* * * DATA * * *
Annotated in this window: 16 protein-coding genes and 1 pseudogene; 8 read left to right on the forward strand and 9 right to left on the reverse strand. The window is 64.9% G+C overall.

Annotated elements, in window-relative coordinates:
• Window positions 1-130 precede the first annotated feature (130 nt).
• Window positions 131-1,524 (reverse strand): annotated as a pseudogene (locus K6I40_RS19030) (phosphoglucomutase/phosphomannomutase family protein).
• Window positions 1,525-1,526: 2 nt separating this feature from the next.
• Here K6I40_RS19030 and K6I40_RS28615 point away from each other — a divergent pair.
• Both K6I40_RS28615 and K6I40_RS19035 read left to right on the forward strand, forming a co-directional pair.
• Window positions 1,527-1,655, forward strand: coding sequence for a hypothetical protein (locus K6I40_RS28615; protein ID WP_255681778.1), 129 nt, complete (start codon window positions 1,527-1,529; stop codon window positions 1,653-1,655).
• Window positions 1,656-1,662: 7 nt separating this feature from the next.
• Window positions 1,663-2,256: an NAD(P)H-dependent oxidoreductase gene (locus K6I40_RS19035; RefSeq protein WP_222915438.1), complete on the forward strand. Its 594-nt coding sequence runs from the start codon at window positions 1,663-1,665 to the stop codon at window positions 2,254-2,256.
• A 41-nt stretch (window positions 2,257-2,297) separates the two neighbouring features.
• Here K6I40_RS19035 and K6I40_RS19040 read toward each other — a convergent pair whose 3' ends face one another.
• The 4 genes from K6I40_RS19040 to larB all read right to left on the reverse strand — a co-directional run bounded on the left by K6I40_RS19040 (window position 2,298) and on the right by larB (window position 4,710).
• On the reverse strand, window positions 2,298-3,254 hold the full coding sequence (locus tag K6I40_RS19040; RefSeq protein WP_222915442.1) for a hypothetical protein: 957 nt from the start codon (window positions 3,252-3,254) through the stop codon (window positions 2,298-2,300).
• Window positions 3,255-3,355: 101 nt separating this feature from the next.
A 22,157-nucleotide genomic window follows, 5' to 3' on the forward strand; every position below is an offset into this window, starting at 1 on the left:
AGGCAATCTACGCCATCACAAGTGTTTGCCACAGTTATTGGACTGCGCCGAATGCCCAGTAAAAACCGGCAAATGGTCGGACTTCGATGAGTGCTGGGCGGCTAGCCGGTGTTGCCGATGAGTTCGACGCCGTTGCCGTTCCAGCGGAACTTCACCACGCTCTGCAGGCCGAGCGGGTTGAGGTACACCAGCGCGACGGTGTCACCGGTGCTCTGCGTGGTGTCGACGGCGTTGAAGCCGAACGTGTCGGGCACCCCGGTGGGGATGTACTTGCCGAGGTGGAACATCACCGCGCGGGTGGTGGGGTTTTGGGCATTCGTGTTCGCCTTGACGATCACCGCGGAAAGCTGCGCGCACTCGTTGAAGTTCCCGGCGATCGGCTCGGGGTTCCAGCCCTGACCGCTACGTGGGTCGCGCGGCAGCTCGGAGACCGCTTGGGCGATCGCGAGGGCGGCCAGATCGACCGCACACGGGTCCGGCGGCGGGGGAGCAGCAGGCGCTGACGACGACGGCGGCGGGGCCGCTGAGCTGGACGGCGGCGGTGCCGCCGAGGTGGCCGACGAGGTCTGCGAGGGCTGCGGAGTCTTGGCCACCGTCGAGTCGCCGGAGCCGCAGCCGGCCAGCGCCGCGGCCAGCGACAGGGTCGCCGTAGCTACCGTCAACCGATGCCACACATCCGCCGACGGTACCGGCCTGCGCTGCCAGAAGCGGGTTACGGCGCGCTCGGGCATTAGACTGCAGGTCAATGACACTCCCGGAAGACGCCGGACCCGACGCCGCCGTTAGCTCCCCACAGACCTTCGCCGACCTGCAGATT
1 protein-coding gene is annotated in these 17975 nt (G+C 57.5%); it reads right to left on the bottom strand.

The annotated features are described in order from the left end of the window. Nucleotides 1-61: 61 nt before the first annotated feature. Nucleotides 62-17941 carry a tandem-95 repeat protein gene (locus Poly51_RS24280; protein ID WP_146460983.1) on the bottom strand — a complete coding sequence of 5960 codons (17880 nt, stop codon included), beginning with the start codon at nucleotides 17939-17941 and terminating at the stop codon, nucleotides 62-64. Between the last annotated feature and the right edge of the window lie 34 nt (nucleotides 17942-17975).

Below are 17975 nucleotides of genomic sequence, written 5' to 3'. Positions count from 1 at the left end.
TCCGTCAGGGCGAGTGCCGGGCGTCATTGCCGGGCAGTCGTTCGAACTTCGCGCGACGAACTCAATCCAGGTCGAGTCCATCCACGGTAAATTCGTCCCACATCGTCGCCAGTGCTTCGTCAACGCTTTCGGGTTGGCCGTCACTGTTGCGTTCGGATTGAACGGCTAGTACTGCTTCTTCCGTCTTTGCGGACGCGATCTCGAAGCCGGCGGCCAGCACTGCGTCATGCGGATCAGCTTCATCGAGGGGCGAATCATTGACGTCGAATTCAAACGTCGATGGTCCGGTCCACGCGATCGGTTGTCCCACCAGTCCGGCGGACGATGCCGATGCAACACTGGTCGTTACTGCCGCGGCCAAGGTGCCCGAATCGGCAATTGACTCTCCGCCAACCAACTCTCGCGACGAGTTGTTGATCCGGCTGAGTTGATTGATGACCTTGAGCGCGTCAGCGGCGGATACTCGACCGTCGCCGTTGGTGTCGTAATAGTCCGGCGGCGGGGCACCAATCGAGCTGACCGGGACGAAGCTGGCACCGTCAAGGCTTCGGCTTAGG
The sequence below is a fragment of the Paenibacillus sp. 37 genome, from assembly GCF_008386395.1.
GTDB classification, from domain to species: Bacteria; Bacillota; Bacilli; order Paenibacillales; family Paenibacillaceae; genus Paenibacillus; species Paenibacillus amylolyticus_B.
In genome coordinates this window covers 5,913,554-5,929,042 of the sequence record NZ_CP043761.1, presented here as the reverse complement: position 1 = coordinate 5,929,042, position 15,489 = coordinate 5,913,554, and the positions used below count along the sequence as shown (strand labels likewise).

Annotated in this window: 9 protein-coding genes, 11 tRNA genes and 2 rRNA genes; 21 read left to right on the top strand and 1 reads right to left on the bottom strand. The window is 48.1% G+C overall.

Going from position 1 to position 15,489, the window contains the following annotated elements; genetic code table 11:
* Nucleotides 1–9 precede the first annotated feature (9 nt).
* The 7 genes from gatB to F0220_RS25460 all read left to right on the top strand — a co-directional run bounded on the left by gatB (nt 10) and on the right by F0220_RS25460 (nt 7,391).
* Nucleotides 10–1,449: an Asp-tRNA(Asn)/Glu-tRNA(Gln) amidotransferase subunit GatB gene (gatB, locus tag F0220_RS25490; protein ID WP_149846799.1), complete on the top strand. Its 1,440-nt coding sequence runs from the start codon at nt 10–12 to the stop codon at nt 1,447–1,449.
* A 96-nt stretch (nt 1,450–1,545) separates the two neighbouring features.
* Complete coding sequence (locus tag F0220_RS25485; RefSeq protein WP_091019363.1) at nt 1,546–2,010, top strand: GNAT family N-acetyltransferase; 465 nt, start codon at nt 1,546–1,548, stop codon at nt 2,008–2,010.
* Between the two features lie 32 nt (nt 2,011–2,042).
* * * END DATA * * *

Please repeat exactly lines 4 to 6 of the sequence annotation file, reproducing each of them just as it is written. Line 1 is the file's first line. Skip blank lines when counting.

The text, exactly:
• Window positions 131-1,524 (reverse strand): annotated as a pseudogene (locus K6I40_RS19030) (phosphoglucomutase/phosphomannomutase family protein).
• Window positions 1,525-1,526: 2 nt separating this feature from the next.
• Here K6I40_RS19030 and K6I40_RS28615 point away from each other — a divergent pair.